On a planet where 70% of the area is covered by water, only 3% of that is fresh water—and only a small fraction of that is available for drinking. More than 884 million people don't have access to drinking water, and that number is only expected to grow as the planet warms.
But what if we could tap into the rest of that 70%?
That's the question that fuels Assistant Professor Bahman Abbasi's research at Oregon State University-Cascades—the largest research project on the campus. He and a diverse team of researchers are pioneering studies on desalination systems, creating a portable device that uses renewable energy, like solar or geothermal, to turn saltwater into drinking water.
Abbasi's drive to combat water shortages is, in part, personal. He grew up in Iran, where water access was intermittent at best.
"I remember being a child and you had to fill up tubs of water when water was running, just in anticipation of water getting cut out," he recalled.
Upon coming to the U.S. for school, he discovered one way to address water access issues that was being vastly overlooked: thermal desalination systems. Most widely used desalination systems rely on reverse osmosis, where a membrane is used to filter out the salt from the water. This process can be expensive and creates an ultra-salty water byproduct, which is often dumped back into oceans.
Abbasi's system, on the other hand, avoids this process entirely. He instead uses low-grade heat sources, like solar, to separate the salt from the water. This process is a lot cheaper, he said, and it results in solid salts that can be sold for profit.
The goal? "Democratize desalination systems for the masses," Abbasi said. Unlike current systems, Abbasi's device will be transportable and ideally fit in a 20 foot-box—well-suited for refugee camps, war-torn villages and disaster sites. The system would allow communities to produce water from local bodies of water with local energy sources.
“I remember being a child and you had to fill up tubs of water when water was running, just in anticipation of water getting cut out.”—Bahman Abbasitweet this
Abbasi's team of about a dozen researchers comes from seven different countries across the globe. A whiteboard in the lab features quotes from their native languages—an attempt by Abbasi to cultivate an environment where civil society is respected among the researchers.
"They know about water shortage," he said. "And my hope is after they graduate, or they finish their studies they can help us establish businesses in the U.S. and across the globe (to address water issues)."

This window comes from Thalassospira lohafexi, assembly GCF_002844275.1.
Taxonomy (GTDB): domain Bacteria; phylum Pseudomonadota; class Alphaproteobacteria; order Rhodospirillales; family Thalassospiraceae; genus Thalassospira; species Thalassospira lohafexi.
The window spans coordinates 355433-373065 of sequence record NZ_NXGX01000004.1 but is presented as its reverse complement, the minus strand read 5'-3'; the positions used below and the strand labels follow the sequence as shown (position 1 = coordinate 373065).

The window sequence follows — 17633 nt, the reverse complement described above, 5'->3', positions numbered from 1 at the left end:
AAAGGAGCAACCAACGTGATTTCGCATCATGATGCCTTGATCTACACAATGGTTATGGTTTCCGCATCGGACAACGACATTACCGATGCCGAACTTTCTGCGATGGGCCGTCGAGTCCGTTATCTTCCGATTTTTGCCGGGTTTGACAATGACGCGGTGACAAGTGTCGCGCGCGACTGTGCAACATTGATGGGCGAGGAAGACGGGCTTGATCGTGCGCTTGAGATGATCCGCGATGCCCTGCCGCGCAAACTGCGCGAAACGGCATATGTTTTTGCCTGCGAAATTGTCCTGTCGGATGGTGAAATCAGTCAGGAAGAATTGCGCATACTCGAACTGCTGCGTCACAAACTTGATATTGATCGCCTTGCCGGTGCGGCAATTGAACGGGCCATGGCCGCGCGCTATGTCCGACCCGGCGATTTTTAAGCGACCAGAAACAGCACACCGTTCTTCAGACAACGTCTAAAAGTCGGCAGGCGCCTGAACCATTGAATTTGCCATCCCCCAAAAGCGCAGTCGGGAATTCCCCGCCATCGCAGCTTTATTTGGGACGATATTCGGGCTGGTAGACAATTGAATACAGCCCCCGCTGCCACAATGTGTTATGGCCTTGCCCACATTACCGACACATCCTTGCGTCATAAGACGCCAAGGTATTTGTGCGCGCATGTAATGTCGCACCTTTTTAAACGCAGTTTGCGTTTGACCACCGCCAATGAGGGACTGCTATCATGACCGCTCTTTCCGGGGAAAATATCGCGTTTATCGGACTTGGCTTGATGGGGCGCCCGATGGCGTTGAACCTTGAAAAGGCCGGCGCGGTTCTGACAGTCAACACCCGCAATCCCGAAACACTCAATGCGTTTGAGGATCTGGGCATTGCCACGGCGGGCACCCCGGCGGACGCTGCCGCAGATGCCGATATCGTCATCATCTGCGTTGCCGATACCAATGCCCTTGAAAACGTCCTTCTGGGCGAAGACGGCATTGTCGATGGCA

Oftentimes, important research flourishes in labs but never sees the light of day. Abbasi's team, however, is focused on implementation. In October 2020, Abbasi cofounded a company named "Espiku" (which means "white mountain" in a local Iranian dialect) to actually bring this technology to the market.
"That was when we decided our research was yielding the results that we hoped for," Abbasi said. "Now we need to take a step forward." Espiku's water systems don't stop with saltwater. Abbasi's team is also researching a system that uses thermal energy to decontaminate the wastewater from hydraulic fracturing, or "fracking." Currently, fracking wastewater can go into local water sources and have huge environmental costs for surrounding communities. With Espiku's system, mining companies could process that water so it's not toxic, and—while it still wouldn't be clean enough for drinking or irrigation purposes—it would be safe to store on the surface or for other industrial uses.
"We introduce a cost-effective method for the companies to actually clean their wastewater," Abbasi said.
While developing this solution for dealing with fracking wastewater, the team saw an opportunity to create another sister technology: a device that processes the salty brines for lithium-ion batteries, the rechargeable energy sources that fuel electric cars. The U.S. currently produces less than 2% of the world's lithium supply. Abbasi's system—still in the early research phase—aims to create more opportunities for processing lithium-rich brines domestically.
As the global market moves toward renewable energy, lithium production has been widely critiqued for its environmental impact. Using local heat sources, Abbasi's system would be able to process the lithium brines quickly and with little environmental impact. The Espiku team is currently a semifinalist in a $4 million U.S. Department of Energy competition for companies developing green, economically viable ways to extract lithium brine. The team will find out in July if it makes it to the next round.
Over the years, the Department of Energy has been a huge funding source for Abbasi's research, awarding the team over $5 million combined for its various projects. Funding also comes from the M.J. Murdock Charitable Trust, the OSU Venture Development Lab and the National Renewable Energy Laboratory.
The systems for producing fresh water from saltwater and decontaminating wastewater are built and ready to start pilot phases, depending on available funding. The lithium-related system is still early in the research process. Although the team must jump through many hoops to fund its research and bring its technologies to the market, Abbasi's vision remains clear, particularly when it comes to saltwater desalination. He imagines putting the system in a community home to refugees or war in East or West Africa.
"They finally have a reliable source of water from their local resources," Abbasi said. "And I picture myself sitting there and watching that scene, and tell myself, 'We've finally achieved it.'"